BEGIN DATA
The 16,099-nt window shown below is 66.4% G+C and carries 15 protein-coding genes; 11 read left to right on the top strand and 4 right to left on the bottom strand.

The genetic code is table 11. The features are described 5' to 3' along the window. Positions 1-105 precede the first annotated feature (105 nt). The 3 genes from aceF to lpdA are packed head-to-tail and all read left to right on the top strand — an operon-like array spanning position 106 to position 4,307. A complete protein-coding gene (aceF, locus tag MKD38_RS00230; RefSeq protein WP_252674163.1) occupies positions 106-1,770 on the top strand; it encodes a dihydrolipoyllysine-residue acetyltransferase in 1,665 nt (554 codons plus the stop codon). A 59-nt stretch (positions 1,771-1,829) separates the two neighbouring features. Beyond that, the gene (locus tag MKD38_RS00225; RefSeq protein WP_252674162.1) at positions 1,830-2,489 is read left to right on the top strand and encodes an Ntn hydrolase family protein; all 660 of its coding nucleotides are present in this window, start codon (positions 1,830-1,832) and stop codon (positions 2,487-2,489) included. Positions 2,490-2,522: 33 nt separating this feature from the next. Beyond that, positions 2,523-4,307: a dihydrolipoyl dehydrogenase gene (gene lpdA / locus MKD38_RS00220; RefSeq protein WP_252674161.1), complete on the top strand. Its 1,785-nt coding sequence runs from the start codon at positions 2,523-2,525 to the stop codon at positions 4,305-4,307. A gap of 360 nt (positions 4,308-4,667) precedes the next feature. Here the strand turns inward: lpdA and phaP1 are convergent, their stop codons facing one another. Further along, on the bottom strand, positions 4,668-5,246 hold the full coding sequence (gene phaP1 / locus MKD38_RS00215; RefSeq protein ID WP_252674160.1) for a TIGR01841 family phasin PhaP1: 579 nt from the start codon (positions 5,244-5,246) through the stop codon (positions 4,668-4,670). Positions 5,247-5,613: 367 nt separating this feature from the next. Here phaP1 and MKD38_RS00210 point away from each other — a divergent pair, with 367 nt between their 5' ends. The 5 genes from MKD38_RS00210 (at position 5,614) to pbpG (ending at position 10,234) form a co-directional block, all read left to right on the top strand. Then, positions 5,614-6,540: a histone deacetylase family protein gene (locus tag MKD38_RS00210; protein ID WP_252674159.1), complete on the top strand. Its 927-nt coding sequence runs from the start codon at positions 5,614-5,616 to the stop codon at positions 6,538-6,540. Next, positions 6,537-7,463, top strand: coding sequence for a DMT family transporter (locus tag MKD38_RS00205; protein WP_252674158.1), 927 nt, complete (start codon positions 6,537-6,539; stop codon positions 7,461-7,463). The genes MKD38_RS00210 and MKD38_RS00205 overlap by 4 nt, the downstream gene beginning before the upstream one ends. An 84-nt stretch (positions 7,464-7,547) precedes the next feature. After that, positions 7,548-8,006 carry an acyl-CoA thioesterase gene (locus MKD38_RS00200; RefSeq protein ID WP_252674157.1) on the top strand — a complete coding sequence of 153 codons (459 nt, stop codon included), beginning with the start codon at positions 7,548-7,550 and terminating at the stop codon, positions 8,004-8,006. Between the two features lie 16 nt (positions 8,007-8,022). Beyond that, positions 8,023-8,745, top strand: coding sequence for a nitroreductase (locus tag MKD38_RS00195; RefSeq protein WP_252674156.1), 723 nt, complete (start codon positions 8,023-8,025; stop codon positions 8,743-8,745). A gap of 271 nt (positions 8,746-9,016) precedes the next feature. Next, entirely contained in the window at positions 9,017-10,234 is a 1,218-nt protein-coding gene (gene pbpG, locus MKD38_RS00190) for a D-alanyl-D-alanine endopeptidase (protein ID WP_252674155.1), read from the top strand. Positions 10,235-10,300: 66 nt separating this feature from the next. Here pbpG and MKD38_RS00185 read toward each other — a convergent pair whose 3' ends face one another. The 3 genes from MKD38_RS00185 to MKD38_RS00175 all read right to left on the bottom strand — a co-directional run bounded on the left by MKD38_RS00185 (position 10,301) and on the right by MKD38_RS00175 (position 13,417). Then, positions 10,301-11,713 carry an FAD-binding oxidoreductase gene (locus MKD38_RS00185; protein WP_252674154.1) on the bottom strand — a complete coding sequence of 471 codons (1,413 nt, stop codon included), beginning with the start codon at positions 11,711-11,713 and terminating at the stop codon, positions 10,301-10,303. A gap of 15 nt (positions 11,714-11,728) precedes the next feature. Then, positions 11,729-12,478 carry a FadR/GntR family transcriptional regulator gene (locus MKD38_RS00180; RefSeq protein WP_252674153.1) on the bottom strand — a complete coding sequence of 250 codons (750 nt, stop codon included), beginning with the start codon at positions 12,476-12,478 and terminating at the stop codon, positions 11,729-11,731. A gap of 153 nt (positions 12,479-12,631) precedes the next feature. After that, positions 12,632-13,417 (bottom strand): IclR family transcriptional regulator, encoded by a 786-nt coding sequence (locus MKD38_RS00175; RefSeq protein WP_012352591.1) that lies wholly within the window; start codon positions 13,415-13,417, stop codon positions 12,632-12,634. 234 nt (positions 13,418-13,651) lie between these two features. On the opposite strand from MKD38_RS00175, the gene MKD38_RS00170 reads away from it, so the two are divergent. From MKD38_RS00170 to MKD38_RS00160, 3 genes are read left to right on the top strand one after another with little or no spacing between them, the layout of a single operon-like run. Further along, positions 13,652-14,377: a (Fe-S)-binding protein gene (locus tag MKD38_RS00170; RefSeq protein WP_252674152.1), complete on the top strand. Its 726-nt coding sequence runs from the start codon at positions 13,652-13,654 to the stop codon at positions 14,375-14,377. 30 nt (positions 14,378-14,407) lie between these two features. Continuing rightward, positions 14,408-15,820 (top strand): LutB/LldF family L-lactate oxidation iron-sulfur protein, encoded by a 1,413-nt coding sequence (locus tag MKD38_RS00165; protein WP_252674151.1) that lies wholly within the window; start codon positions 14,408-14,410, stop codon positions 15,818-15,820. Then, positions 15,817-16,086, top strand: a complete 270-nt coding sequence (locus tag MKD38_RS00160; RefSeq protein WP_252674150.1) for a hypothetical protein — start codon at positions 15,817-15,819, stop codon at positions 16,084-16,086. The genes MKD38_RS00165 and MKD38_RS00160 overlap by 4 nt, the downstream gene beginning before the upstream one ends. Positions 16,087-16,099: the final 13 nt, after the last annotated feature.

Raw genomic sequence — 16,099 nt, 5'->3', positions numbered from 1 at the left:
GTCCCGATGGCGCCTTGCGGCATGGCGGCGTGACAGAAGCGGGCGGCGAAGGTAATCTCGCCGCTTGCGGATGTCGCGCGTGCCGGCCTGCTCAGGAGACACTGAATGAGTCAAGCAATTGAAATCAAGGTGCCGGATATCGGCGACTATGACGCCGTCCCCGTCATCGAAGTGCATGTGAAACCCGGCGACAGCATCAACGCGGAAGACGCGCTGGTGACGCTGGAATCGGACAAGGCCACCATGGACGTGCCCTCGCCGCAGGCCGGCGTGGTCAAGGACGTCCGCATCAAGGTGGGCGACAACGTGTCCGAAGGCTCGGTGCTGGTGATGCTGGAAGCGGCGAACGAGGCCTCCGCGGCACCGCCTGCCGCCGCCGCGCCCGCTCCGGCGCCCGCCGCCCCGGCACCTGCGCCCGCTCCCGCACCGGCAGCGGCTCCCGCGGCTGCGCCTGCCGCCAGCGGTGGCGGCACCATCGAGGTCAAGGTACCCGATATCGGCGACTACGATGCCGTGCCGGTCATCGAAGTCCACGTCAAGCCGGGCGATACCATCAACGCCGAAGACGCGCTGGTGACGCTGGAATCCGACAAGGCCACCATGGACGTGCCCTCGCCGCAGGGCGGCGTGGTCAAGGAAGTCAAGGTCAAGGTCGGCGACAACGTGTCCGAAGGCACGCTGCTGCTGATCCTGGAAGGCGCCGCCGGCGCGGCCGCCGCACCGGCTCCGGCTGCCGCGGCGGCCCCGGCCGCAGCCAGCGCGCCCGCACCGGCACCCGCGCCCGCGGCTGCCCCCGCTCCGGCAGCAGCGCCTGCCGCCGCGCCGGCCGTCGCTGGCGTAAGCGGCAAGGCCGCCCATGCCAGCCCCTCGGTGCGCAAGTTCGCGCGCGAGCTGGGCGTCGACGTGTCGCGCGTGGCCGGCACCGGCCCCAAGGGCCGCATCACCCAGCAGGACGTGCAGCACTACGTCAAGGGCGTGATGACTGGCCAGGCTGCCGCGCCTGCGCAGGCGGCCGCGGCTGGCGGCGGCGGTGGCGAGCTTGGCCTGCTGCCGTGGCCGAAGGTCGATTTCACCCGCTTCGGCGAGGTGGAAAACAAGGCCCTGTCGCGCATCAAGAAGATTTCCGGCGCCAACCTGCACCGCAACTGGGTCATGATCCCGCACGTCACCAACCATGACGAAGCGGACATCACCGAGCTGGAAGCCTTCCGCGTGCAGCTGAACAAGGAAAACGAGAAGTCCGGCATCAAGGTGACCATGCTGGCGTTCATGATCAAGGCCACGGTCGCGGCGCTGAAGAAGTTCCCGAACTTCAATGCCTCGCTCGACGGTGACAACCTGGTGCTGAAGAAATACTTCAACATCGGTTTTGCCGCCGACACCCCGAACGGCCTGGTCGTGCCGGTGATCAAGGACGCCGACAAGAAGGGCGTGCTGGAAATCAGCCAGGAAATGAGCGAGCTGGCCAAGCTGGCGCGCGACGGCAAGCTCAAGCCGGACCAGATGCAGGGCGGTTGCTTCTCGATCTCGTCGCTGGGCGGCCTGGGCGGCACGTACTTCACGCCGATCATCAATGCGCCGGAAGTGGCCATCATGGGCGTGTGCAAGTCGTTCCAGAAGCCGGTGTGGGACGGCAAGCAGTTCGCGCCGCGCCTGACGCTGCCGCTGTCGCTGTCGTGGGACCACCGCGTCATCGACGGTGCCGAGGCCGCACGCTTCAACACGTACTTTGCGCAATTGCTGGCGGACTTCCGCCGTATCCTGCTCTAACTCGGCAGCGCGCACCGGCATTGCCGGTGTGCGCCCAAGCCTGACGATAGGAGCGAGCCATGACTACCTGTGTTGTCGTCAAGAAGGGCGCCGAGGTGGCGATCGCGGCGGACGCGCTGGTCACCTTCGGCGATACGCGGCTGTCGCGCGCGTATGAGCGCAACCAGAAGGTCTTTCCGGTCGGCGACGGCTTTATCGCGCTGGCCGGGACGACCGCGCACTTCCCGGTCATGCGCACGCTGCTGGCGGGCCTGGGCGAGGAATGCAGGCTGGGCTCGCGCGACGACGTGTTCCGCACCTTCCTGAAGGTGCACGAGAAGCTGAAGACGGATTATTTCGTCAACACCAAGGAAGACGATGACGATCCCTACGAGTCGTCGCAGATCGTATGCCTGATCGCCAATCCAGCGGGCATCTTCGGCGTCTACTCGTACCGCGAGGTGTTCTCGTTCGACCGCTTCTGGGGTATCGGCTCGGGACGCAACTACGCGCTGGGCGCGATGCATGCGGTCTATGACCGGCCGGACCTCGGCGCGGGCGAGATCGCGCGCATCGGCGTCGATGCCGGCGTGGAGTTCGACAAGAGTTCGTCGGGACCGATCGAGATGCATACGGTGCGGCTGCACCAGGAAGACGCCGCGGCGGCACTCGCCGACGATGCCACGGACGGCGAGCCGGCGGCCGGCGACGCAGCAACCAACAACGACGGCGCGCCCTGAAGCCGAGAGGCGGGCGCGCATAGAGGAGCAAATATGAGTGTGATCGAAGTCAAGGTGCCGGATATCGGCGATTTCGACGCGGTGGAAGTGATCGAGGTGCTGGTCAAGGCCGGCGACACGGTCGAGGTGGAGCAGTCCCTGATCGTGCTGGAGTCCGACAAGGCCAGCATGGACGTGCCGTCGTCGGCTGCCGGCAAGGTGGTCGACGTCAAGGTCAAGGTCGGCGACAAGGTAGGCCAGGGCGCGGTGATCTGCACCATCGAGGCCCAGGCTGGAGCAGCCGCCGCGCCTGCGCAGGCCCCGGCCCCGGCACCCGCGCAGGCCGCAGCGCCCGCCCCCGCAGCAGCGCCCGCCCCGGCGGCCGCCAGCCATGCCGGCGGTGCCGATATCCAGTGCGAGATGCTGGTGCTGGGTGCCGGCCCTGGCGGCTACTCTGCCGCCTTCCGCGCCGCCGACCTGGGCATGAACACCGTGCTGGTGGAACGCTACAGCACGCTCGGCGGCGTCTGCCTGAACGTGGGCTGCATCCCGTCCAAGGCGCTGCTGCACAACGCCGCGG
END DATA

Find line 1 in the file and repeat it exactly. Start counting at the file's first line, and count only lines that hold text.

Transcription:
The 16,099-nt window shown below is 66.4% G+C and carries 15 protein-coding genes; 11 read left to right on the top strand and 4 right to left on the bottom strand.